Carnival of the Animals
November 4, 2018: Alessio Bax and Lucille Chung, pianos; Yoobin Son, flute; Pascual Martinez-Fortese, clarinet; Sheryl Staples, violin; Qian-Qian Li, violin; Cynthia Phelps, viola; Eileen Moon, cello; Tim Cobb, bass; Barry Centanni, xylophone
Saint-Saëns’s popularity as a pianist, organist, and composer was so great that in the 1890s his picture appeared in a series of cards depicting famous people included with packets of chocolate, in the same way that pictures of famous baseball players were wrapped with bubble gum in America. (The bubble gum disappeared from such packets only in the twenty-first century.) He naturally composed works featuring his own instruments, but he also composed operas, symphonies, chamber music, and many songs. Most of these were serious pieces, but he also had a sense of humor, which surfaced, for example, in his Odors of Paris for piano, harp, trumpet, bagpipe, tin whistle, bird warbler, cuckoo, quail, bass drum, and humming top. He never published the piece, however, for fear it would damage his reputation.
For the same reason, he did not allow his Carnival of the Animals to be published or played in public while he was still alive, though it was played in private performances. Saint-Saëns composed the piece in just a few days in February 1886 as a surprise for the annual Shrove Tuesday concert of his cellist friend Charles-Joseph Lebouc. The two first performed it with a small group of instrumentalists—two pianos, flute doubling piccolo, clarinet, glass harmonica (now usually played on glockenspiel or celesta), xylophone, and string quintet—though the work has since been played more often by a larger orchestra. The first public performance took place on February 25, 1922, only two months after Saint-Saëns died. He was proved right in a way: the piece became so popular that much of his “serious” music was overlooked.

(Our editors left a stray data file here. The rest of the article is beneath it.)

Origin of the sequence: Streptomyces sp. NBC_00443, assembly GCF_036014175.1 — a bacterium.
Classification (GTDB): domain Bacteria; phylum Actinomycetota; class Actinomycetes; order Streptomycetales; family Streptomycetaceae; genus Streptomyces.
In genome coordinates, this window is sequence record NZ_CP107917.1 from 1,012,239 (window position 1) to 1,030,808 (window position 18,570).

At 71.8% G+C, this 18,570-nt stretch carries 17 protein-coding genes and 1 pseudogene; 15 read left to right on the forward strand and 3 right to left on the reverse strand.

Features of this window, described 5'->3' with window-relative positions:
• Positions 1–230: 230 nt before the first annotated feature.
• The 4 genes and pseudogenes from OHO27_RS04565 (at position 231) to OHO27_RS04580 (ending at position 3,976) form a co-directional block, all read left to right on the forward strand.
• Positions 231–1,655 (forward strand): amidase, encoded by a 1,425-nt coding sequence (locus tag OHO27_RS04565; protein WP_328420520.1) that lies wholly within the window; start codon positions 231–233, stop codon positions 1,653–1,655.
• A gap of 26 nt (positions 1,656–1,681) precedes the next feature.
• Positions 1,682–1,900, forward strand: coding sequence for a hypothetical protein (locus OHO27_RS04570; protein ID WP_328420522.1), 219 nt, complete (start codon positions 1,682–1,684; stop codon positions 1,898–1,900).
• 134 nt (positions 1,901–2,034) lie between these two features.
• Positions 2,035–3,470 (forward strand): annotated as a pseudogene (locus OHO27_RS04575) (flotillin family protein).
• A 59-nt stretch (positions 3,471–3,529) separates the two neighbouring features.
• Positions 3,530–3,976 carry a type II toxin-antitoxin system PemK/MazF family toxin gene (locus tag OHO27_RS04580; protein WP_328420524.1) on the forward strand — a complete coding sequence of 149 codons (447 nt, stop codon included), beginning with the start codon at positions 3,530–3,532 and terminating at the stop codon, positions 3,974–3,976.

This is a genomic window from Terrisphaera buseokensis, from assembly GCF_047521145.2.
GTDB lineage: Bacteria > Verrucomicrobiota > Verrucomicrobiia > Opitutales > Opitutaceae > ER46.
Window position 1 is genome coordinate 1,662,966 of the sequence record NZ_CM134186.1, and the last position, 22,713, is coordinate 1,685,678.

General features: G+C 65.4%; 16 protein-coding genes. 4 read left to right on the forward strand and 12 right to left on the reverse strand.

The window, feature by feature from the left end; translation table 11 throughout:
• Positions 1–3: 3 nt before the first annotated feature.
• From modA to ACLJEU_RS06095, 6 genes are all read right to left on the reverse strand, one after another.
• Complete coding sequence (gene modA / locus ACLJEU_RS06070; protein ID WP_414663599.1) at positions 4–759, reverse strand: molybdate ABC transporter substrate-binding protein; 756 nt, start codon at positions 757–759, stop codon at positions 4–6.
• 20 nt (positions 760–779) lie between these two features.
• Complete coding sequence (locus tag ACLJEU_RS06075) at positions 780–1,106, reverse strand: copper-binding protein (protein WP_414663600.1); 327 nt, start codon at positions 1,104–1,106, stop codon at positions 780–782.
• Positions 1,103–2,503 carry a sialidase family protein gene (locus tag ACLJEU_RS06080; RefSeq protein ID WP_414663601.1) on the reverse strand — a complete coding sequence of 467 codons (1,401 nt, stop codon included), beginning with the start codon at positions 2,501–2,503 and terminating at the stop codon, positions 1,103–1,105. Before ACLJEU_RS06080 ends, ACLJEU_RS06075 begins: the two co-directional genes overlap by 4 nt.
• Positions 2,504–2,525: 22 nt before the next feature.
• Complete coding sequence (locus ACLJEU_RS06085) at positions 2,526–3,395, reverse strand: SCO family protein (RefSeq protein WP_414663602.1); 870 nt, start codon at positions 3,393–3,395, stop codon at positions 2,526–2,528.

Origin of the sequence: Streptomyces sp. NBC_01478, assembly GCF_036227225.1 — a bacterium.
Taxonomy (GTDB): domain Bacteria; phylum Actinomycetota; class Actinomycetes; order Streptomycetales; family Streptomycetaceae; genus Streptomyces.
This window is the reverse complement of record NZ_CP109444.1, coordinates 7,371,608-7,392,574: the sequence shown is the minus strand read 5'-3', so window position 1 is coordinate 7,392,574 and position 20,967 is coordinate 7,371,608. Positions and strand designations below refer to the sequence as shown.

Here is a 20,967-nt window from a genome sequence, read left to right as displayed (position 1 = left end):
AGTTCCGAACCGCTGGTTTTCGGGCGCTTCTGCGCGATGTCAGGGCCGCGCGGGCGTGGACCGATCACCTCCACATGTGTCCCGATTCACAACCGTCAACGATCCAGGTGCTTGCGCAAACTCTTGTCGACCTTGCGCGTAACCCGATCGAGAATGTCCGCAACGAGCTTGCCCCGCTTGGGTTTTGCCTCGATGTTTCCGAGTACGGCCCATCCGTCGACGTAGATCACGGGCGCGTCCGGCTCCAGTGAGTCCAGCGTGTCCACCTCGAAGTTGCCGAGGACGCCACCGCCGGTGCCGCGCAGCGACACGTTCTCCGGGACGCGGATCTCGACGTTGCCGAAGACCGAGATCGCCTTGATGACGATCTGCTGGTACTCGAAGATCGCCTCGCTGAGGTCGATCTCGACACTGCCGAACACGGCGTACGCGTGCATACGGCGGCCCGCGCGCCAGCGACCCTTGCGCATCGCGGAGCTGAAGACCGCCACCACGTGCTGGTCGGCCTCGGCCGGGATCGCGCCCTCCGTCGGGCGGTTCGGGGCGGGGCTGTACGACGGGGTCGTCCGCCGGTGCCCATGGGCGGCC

Saint-Saëns’s inspired portrayals go beyond typical animal specimens to include pianists, fossils, and even habitats, as in Aviary and Aquarium. Often a famous actor or the conductor will describe the pieces during modern performances, especially for educational or young people’s concerts—or they recite the delightful accompanying poems that Ogden Nash wrote in 1949. Many others have since supplied humorous verses, among them Peter Schikele, Bruce Adolphe, and John Lithgow. This afternoon’s performance is enhanced by Frances Button’s amusing poems. Saint-Saëns’s fourteen movements include:
- The Introduction and Royal March of the Lion: The king of beasts is presented in a majestic march. The lion’s roars are heard in the piano parts.
- Hens and Roosters: The pianos and strings, with the addition of clarinet, depict pecking and squawking.
- Wild Tibetan Donkeys: These animals are known for their speed and are imitated by the two pianos alone in fast, running notes.
- Turtles: Saint-Saëns made a great joke here by transforming Jacques Offenbach’s famous and lively can-can from Orpheus in the Underworld into a piece representing some of nature’s slowest animals.
- The Elephant: The composer continues his fun by having the bass line represent the elephant with a lumbering version of a delicate, fairy-like piece by Hector Berlioz called “Dance of the Sylphs.” The composer also recalls a bit of the Scherzo from Felix Mendelssohn’s A Midsummer Night’s Dream, another exquisite bit of fairy music.
- Kangaroos: The pianists represent these jumpers, sometimes taking short hops and sometimes making giant leaps.
- Aquarium: Rippling figures create a beautiful water picture. The part usually played by the glockenspiel was originally intended for the glass harmonica. This instrument, invented by Benjamin Franklin, was played by rubbing wet, tuned glass disks (like water goblets at the dinner table).
- Characters with Long Ears: The raucous braying of mules is imitated by the violins alone.
- The Cuckoo in the Depth of the Woods: The pianos play muted chords while the clarinet adds the voice of the cuckoo.
- Aviary: This habitat houses the fluttering creatures depicted by the flute while the strings play tremolo (quick repeated notes) and the pianos add bird calls.
- Pianists: The composer makes fun of beginning pianists practicing their exercises.
- Fossils: Here the xylophone suggests old bones. Saint-Saëns quotes six old tunes or “fossils” of music: his own Danse macabre (which had also used xylophone to suggest skeletons), French folk songs “J’ai du bon tabac” (I have some good tobacco), “Ah! vous dirai-je, Maman” (Ah! I’ll tell you, Mother, also known as “Twinkle, Twinkle” or “Baa-Baa Black Sheep”), “Au clair de la lune” (In the moonlight), and “Partant pour la Syrie” (Leaving for Syria), and finally an aria from Rossini’s opera The Barber of Seville.
- The Swan: This most famous movement, written for the composer’s cellist friend, was the only part of the Carnival that Saint-Saëns allowed to be published in his lifetime. The piece was made into a very popular ballet even while the composer was alive, and its beautiful melody has been arranged for almost every instrument.
- Finale: The work closes with a grand mixture of several of the animals we’ve met: the lion, the wild Tibetan donkeys, a few hens, roosters, and kangaroos, and, at the end, some jeers from the long-eared characters.
© Jane Vial Jaffe